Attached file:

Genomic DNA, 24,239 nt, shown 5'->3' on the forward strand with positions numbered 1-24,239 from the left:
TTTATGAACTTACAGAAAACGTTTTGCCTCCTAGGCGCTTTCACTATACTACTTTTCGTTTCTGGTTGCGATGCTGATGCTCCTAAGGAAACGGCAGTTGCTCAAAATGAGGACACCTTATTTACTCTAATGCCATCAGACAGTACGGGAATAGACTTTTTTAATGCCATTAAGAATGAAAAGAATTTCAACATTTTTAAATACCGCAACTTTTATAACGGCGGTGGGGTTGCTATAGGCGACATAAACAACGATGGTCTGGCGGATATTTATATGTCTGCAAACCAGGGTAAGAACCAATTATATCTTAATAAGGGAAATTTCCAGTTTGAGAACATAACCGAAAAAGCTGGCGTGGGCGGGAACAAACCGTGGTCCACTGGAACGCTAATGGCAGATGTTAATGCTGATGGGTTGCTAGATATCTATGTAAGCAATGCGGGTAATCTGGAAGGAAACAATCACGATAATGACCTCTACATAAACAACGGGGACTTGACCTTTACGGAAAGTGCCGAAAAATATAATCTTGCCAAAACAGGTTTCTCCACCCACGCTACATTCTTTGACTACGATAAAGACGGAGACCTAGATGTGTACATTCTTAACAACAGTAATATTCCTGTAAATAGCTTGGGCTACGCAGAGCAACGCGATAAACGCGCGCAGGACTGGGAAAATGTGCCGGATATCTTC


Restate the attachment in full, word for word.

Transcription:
Genomic DNA, 24,239 nt, shown 5'->3' on the forward strand with positions numbered 1-24,239 from the left:
TTTATGAACTTACAGAAAACGTTTTGCCTCCTAGGCGCTTTCACTATACTACTTTTCGTTTCTGGTTGCGATGCTGATGCTCCTAAGGAAACGGCAGTTGCTCAAAATGAGGACACCTTATTTACTCTAATGCCATCAGACAGTACGGGAATAGACTTTTTTAATGCCATTAAGAATGAAAAGAATTTCAACATTTTTAAATACCGCAACTTTTATAACGGCGGTGGGGTTGCTATAGGCGACATAAACAACGATGGTCTGGCGGATATTTATATGTCTGCAAACCAGGGTAAGAACCAATTATATCTTAATAAGGGAAATTTCCAGTTTGAGAACATAACCGAAAAAGCTGGCGTGGGCGGGAACAAACCGTGGTCCACTGGAACGCTAATGGCAGATGTTAATGCTGATGGGTTGCTAGATATCTATGTAAGCAATGCGGGTAATCTGGAAGGAAACAATCACGATAATGACCTCTACATAAACAACGGGGACTTGACCTTTACGGAAAGTGCCGAAAAATATAATCTTGCCAAAACAGGTTTCTCCACCCACGCTACATTCTTTGACTACGATAAAGACGGAGACCTAGATGTGTACATTCTTAACAACAGTAATATTCCTGTAAATAGCTTGGGCTACGCAGAGCAACGCGATAAACGCGCGCAGGACTGGGAAAATGTGCCGGATATCTTC